All I Want for Christmas
Children and Young People talk about their Christmas Priorities
Christmas time brings home the difference between the priorities and experiences of rich and poor kids. In Austerity Britain today we know that most families are struggling – both those in the squeezed middle and the low income and disadvantaged and vulnerable families we work with here at Family Action.
Life is tough for families with rising food prices and fuel increases putting family budgets under strain. For some of the poorest families, this mix of rising prices and cuts to welfare and in work support is putting extreme pressure on family finances and the ability of parents to provide for their children. We know from previous research that some of the families we support have around £2 per person per day to spend on food after they’ve put a roof over their heads and electricity in the meter. And with the full brunt of welfare cuts hitting next year families will face no respite with next Christmas forecast to be even more of a struggle.
Our parents are telling us that Christmas is a time of pressure for them as they seek to meet the perceived expectations of their children. However, for our Christmas report this year at Family Action we’ve focused on what children want, to get their voice heard and to highlight what they think is most important at Christmas.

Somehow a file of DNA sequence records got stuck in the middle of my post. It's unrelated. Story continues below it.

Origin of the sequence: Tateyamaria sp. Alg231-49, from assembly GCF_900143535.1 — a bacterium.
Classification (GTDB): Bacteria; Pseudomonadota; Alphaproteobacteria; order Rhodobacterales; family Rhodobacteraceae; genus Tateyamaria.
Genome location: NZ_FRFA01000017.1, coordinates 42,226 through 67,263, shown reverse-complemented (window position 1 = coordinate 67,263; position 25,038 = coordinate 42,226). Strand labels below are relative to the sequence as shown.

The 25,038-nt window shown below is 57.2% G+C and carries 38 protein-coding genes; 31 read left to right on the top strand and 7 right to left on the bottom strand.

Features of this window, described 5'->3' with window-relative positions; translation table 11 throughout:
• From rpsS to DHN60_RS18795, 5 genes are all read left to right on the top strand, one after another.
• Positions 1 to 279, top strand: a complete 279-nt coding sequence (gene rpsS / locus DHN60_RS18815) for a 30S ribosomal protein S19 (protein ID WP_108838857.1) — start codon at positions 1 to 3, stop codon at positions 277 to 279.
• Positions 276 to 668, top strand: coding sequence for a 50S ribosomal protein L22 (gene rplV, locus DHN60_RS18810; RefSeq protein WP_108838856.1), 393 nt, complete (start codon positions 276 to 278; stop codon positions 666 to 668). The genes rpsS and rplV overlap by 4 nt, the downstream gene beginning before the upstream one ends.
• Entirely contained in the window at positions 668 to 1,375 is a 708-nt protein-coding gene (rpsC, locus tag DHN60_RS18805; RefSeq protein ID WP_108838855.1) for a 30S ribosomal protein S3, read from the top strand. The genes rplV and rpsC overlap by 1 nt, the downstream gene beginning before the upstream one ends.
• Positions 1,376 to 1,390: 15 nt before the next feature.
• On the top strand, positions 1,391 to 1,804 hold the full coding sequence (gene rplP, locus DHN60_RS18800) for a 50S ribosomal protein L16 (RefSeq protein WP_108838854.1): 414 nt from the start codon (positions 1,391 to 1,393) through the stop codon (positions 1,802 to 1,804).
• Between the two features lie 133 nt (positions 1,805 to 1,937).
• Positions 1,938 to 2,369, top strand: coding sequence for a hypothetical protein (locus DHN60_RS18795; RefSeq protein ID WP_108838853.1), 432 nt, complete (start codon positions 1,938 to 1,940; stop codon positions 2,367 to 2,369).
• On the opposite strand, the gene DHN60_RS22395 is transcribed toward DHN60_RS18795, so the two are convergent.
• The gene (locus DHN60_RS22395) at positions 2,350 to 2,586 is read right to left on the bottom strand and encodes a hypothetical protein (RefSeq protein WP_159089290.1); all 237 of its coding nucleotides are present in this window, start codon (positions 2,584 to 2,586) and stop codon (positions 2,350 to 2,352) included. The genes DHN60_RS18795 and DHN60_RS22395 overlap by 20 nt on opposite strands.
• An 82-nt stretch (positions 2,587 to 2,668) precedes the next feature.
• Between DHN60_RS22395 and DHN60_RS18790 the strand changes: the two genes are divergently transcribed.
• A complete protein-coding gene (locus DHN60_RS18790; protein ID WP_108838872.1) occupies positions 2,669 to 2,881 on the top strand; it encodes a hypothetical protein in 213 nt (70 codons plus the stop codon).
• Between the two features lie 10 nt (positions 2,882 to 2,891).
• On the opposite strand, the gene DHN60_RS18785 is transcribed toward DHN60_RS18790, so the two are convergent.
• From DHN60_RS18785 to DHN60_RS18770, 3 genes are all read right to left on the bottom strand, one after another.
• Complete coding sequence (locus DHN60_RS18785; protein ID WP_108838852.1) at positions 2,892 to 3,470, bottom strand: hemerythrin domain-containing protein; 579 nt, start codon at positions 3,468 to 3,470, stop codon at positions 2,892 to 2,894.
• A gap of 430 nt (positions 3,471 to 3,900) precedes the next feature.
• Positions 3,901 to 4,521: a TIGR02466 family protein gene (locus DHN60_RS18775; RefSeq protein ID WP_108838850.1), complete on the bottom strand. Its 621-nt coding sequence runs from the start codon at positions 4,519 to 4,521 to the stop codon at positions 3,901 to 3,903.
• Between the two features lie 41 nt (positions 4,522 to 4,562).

Our All I Want for Christmas Report is both heartening and disheartening. On the one hand it illustrates the importance that children place on family time at Christmas. The children and young people in our services that we spoke to overwhelmingly picked Spending Time with Family as their top priority this Christmas over receiving Any Present. However, whilst this will take some pressure off parents trying to get everything on their kids Christmas lists it also shows the lack of expectations that low income children have today about getting a specific present they have asked for this year in the face of the struggle mums and dads are having to balance the family books.
The children in our report are telling parents that the way to make Christmas special for them is to make time for them and to give them an experience they never forget – it’s about decorating the family home and Christmas tree together or cooking a special Christmas dinner or gathering round the TV to watch a DVD.
The disadvantaged and vulnerable parents we support are resourceful and enterprising when it comes to making Christmas special – you can read their tips are part of this report. So whilst it is tough to read about children feeling left out as their friends at school get the best new Christmas gifts and gadgets this report is also a reminder that family values are safe and well with the children and families we work with.